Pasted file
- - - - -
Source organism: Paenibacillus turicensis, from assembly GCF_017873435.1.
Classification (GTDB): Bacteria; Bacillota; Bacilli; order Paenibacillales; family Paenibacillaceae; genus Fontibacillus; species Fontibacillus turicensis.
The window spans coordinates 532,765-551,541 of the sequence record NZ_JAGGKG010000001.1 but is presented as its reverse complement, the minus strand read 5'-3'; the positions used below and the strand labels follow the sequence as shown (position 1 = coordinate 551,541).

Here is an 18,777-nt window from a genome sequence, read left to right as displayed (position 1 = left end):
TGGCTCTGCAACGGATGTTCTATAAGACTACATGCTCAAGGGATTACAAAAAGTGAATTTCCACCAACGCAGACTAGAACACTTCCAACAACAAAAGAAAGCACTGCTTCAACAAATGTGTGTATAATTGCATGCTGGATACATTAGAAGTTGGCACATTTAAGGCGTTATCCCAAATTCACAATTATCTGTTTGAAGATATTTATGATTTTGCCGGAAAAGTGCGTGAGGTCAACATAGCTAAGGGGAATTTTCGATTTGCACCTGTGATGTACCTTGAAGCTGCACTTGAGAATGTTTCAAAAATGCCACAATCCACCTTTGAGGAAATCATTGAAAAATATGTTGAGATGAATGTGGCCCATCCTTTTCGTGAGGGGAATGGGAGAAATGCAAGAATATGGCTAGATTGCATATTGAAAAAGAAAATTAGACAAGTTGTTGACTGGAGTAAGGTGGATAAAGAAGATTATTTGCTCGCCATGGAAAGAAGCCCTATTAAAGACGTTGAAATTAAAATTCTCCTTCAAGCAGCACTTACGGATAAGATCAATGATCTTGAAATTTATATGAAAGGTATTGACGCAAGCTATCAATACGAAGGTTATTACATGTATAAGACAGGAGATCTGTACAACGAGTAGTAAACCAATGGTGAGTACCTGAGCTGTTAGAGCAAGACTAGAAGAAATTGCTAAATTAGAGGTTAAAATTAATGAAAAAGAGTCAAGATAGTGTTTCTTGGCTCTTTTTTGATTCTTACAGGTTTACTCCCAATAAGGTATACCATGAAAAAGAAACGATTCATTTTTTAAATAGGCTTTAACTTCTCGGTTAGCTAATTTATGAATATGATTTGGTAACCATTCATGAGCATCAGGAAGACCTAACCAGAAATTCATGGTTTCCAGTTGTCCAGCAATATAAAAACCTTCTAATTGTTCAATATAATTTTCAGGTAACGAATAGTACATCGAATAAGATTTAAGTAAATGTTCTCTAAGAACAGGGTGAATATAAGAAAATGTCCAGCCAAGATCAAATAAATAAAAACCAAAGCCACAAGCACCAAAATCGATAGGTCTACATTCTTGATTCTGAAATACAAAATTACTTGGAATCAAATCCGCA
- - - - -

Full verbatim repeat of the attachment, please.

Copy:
Source organism: Paenibacillus turicensis, from assembly GCF_017873435.1.
Classification (GTDB): Bacteria; Bacillota; Bacilli; order Paenibacillales; family Paenibacillaceae; genus Fontibacillus; species Fontibacillus turicensis.
The window spans coordinates 532,765-551,541 of the sequence record NZ_JAGGKG010000001.1 but is presented as its reverse complement, the minus strand read 5'-3'; the positions used below and the strand labels follow the sequence as shown (position 1 = coordinate 551,541).

Here is an 18,777-nt window from a genome sequence, read left to right as displayed (position 1 = left end):
TGGCTCTGCAACGGATGTTCTATAAGACTACATGCTCAAGGGATTACAAAAAGTGAATTTCCACCAACGCAGACTAGAACACTTCCAACAACAAAAGAAAGCACTGCTTCAACAAATGTGTGTATAATTGCATGCTGGATACATTAGAAGTTGGCACATTTAAGGCGTTATCCCAAATTCACAATTATCTGTTTGAAGATATTTATGATTTTGCCGGAAAAGTGCGTGAGGTCAACATAGCTAAGGGGAATTTTCGATTTGCACCTGTGATGTACCTTGAAGCTGCACTTGAGAATGTTTCAAAAATGCCACAATCCACCTTTGAGGAAATCATTGAAAAATATGTTGAGATGAATGTGGCCCATCCTTTTCGTGAGGGGAATGGGAGAAATGCAAGAATATGGCTAGATTGCATATTGAAAAAGAAAATTAGACAAGTTGTTGACTGGAGTAAGGTGGATAAAGAAGATTATTTGCTCGCCATGGAAAGAAGCCCTATTAAAGACGTTGAAATTAAAATTCTCCTTCAAGCAGCACTTACGGATAAGATCAATGATCTTGAAATTTATATGAAAGGTATTGACGCAAGCTATCAATACGAAGGTTATTACATGTATAAGACAGGAGATCTGTACAACGAGTAGTAAACCAATGGTGAGTACCTGAGCTGTTAGAGCAAGACTAGAAGAAATTGCTAAATTAGAGGTTAAAATTAATGAAAAAGAGTCAAGATAGTGTTTCTTGGCTCTTTTTTGATTCTTACAGGTTTACTCCCAATAAGGTATACCATGAAAAAGAAACGATTCATTTTTTAAATAGGCTTTAACTTCTCGGTTAGCTAATTTATGAATATGATTTGGTAACCATTCATGAGCATCAGGAAGACCTAACCAGAAATTCATGGTTTCCAGTTGTCCAGCAATATAAAAACCTTCTAATTGTTCAATATAATTTTCAGGTAACGAATAGTACATCGAATAAGATTTAAGTAAATGTTCTCTAAGAACAGGGTGAATATAAGAAAATGTCCAGCCAAGATCAAATAAATAAAAACCAAAGCCACAAGCACCAAAATCGATAGGTCTACATTCTTGATTCTGAAATACAAAATTACTTGGAATCAAATCCGCA